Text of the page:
You could go on and on.
Everyone impressed at the weekend. Perhaps the poorest performance was from superstar Finn Russell who was merely okay and it mattered not one jot. You could count the mistakes on one hand. Price’s lack of protection from Itoje. Russell’s trip. An abysmal drop-goal attempt. In the end, all irrelevant.
As a Scotland fan conditioned to failure, it was tense, nervy stuff. It wasn’t that way for the players. It wouldn’t have been that way for any neutral. Stripped of passion, a rewatch makes it blindingly obvious there was only ever going to be one team taking the Calcutta Cup home on Saturday. Scotland didn’t just beat England. They bested them in every way. They played them off the park. They humiliated them.
And it could be a flash in the pan. Perhaps it’s yet another false dawn. But maybe, just maybe, it’s something more than that. Because this has been building for a few years now. Scotland have beaten every top flight team in the world save the All Blacks, and that was a matter of inches at the death. 2017 saw Ireland fall. They beat England three years ago. They drew against them at Twickenham two years ago with the most extraordinary comeback you’ll ever witness. 2018 also saw us best the French and for the first time in two decades last year Wales were introduced to Scottish joy in their own back yard. Third place in the Six Nations is now the minimum expectation for a successful tournament.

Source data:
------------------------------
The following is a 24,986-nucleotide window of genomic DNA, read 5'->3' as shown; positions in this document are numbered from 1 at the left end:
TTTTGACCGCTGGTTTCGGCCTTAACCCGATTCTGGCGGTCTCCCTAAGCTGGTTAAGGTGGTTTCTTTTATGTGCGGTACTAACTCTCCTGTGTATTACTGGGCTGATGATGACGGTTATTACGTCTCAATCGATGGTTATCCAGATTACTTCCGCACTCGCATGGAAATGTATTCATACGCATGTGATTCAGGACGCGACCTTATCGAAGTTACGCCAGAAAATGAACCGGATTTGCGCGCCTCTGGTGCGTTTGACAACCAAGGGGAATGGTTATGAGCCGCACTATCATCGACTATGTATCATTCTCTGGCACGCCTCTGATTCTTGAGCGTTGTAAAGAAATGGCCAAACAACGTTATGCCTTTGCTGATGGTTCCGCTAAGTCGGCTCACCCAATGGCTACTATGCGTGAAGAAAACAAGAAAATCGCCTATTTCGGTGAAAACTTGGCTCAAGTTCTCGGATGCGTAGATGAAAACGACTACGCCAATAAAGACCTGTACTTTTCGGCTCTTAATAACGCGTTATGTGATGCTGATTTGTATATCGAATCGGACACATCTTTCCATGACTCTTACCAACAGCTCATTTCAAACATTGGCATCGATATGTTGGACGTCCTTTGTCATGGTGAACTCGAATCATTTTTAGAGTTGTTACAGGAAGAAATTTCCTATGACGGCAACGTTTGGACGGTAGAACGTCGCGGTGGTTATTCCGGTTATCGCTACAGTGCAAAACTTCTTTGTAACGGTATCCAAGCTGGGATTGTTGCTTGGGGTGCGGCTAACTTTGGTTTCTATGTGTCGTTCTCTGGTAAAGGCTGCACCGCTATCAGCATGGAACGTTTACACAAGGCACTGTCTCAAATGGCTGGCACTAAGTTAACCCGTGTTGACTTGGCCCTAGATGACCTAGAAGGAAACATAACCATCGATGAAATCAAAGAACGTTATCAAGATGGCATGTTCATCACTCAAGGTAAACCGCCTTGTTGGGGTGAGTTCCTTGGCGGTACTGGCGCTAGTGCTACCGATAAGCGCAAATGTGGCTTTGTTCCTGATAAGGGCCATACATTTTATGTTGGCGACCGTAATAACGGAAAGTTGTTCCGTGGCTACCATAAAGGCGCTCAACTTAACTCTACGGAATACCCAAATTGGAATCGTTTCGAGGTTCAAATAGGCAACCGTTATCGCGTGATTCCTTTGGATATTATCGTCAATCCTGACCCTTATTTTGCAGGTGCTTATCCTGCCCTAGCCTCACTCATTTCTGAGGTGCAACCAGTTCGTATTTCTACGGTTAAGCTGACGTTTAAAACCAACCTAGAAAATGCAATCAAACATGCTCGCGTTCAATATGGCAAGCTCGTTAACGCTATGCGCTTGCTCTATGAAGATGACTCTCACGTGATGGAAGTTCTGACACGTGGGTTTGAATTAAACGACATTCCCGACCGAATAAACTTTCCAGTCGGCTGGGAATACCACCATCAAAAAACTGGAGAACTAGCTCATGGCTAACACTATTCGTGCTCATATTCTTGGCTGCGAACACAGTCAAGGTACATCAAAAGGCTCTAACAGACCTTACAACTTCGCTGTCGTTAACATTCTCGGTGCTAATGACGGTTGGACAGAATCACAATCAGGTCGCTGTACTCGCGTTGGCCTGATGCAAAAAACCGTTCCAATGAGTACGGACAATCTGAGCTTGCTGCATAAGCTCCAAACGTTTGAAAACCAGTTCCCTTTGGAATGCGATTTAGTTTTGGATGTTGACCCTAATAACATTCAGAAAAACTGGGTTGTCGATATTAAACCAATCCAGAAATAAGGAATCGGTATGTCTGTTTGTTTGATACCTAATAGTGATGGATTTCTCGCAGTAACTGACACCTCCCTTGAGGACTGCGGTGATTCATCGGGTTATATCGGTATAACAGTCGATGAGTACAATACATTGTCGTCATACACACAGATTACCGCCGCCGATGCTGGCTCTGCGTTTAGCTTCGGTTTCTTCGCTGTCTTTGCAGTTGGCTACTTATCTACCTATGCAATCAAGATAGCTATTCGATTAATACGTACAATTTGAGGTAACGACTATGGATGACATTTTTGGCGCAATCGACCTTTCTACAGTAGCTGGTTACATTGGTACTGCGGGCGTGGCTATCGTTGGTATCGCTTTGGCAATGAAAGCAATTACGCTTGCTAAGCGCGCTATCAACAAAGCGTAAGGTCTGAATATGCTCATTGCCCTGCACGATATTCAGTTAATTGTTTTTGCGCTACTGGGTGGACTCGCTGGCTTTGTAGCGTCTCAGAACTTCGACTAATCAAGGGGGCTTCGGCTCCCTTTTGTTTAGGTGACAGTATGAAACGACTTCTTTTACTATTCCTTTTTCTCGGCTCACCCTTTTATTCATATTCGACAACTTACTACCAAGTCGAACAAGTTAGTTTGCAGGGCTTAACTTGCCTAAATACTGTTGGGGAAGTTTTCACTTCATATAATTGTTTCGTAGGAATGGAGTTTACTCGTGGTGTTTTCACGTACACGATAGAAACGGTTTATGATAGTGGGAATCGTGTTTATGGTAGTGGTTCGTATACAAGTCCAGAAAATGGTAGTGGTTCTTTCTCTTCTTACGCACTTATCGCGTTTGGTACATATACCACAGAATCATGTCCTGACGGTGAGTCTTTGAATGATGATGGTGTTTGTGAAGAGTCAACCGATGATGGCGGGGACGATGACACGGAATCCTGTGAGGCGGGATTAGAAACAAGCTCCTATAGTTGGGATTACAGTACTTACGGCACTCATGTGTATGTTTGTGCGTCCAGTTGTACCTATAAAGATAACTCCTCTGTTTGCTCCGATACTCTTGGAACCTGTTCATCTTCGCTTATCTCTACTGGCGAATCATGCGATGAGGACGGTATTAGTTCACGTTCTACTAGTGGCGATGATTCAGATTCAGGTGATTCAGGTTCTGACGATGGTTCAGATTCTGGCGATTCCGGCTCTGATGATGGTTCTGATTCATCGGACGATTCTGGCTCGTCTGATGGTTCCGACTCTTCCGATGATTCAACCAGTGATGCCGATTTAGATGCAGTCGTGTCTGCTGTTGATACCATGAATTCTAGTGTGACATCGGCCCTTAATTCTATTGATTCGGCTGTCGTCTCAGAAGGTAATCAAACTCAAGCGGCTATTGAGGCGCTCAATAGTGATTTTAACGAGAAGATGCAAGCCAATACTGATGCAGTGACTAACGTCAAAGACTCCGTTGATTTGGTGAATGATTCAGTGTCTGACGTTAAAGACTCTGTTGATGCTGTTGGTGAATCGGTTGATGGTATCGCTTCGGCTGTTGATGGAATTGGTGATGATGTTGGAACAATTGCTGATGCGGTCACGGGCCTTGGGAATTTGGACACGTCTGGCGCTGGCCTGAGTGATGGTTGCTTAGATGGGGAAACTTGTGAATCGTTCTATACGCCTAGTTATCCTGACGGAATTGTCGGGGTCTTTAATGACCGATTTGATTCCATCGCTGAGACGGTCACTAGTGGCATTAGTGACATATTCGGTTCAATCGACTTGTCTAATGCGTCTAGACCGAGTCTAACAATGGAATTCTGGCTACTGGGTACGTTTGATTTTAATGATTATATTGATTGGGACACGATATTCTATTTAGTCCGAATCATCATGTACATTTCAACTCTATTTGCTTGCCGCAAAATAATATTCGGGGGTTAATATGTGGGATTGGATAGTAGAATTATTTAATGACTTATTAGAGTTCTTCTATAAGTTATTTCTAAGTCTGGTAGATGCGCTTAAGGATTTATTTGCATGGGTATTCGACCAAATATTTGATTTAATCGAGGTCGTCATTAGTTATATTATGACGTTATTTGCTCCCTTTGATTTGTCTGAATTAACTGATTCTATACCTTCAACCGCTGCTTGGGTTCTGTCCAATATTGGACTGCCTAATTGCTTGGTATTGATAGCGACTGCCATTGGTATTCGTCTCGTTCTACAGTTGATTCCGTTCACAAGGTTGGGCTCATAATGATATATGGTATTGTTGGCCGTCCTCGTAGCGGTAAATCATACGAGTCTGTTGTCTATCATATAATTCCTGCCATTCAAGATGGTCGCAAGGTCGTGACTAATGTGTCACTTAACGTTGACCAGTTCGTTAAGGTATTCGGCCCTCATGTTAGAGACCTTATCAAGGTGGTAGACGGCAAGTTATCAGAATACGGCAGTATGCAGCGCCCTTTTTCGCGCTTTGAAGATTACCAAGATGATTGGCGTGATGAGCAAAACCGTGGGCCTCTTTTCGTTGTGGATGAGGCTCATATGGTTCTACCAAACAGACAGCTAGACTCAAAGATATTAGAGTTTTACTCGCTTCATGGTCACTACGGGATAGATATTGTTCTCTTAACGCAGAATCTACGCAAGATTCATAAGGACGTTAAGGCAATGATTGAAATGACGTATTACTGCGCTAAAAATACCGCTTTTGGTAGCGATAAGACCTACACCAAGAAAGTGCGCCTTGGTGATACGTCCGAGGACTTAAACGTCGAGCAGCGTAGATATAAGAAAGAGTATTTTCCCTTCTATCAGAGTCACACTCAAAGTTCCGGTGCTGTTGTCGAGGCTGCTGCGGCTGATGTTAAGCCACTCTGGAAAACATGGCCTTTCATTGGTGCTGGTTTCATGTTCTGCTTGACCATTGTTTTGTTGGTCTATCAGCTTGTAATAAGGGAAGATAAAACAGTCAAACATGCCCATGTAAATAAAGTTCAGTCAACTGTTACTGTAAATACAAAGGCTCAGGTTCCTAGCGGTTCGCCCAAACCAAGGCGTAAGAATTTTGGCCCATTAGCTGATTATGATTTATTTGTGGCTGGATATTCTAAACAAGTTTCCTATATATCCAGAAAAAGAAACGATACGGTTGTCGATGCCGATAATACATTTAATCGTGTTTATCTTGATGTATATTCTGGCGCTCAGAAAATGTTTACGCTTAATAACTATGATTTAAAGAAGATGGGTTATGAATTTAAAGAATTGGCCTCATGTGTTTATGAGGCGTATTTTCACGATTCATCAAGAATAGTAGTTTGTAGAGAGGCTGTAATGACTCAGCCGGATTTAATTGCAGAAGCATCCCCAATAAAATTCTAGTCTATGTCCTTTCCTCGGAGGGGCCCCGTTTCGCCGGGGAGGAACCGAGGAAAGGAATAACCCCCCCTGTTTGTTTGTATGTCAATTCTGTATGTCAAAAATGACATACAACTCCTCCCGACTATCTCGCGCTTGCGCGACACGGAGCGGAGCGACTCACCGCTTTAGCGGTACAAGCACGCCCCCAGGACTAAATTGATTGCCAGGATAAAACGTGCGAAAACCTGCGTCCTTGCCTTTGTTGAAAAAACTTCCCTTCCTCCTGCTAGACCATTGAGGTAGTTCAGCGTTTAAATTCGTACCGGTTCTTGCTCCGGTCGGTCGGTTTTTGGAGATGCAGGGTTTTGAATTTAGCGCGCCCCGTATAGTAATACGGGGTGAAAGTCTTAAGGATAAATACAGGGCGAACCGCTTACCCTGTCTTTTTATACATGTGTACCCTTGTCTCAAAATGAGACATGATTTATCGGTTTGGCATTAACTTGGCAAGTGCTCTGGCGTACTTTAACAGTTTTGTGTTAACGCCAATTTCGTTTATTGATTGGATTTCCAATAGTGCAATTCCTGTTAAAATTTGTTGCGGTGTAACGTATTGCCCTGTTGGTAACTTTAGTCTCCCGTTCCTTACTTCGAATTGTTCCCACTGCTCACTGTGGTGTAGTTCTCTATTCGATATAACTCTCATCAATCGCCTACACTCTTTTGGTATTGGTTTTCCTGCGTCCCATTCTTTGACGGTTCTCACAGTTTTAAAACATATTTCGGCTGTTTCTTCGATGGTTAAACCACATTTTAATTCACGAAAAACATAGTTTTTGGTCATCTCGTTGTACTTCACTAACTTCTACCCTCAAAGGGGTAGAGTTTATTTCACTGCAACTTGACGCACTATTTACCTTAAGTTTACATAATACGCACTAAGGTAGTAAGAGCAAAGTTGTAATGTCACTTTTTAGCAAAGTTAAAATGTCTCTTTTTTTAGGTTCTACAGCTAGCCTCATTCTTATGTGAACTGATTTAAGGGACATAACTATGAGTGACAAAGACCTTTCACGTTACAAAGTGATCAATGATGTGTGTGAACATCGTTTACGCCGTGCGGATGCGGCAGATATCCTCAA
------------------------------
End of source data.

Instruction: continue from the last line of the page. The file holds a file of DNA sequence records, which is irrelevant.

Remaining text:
Now, a hundred and fifty years after it first happened, Scotland have beaten England again. They’ve done it in England’s monstrous fortress for the first time in four decades. Consistency is key, but consistency cannot be bought; it must be built, and Gregor Townsend has assembled a team of artisans behind the scenes.
Maybe, just maybe.
It is, of course, sod’s law that our other away game this year is against a French team who have fully established themselves as one of the finest in the world. Bring it on. As the man said if you want to be the best, you have to beat the best. This Scotland team has no fear. And while it may not last, for once at least, the same is true of this supporter. Fair notice to our Celtic, Frankish, and Romanic cousins.
Scotland are coming for you.